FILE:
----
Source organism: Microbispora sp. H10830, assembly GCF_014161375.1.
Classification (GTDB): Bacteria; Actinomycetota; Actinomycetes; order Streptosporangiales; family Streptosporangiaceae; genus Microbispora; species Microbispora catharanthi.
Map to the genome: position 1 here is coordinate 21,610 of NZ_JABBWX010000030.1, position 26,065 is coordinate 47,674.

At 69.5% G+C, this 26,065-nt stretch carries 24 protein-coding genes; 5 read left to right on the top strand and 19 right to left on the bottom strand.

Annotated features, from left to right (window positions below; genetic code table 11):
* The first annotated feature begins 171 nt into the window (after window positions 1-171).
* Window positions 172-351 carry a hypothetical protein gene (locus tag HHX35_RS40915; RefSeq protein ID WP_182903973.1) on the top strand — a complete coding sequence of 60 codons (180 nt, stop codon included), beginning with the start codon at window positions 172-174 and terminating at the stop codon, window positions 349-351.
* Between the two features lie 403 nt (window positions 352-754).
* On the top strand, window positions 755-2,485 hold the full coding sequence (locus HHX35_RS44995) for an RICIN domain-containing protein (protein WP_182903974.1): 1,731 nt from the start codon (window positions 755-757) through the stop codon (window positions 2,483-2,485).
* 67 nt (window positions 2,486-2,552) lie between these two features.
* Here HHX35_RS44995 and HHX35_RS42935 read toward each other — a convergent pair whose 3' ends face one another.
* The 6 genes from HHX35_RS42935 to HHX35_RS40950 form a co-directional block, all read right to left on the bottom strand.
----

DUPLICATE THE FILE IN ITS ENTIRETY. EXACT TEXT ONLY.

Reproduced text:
Source organism: Microbispora sp. H10830, assembly GCF_014161375.1.
Classification (GTDB): Bacteria; Actinomycetota; Actinomycetes; order Streptosporangiales; family Streptosporangiaceae; genus Microbispora; species Microbispora catharanthi.
Map to the genome: position 1 here is coordinate 21,610 of NZ_JABBWX010000030.1, position 26,065 is coordinate 47,674.

At 69.5% G+C, this 26,065-nt stretch carries 24 protein-coding genes; 5 read left to right on the top strand and 19 right to left on the bottom strand.

Annotated features, from left to right (window positions below; genetic code table 11):
* The first annotated feature begins 171 nt into the window (after window positions 1-171).
* Window positions 172-351 carry a hypothetical protein gene (locus tag HHX35_RS40915; RefSeq protein ID WP_182903973.1) on the top strand — a complete coding sequence of 60 codons (180 nt, stop codon included), beginning with the start codon at window positions 172-174 and terminating at the stop codon, window positions 349-351.
* Between the two features lie 403 nt (window positions 352-754).
* On the top strand, window positions 755-2,485 hold the full coding sequence (locus HHX35_RS44995) for an RICIN domain-containing protein (protein WP_182903974.1): 1,731 nt from the start codon (window positions 755-757) through the stop codon (window positions 2,483-2,485).
* 67 nt (window positions 2,486-2,552) lie between these two features.
* Here HHX35_RS44995 and HHX35_RS42935 read toward each other — a convergent pair whose 3' ends face one another.
* The 6 genes from HHX35_RS42935 to HHX35_RS40950 form a co-directional block, all read right to left on the bottom strand.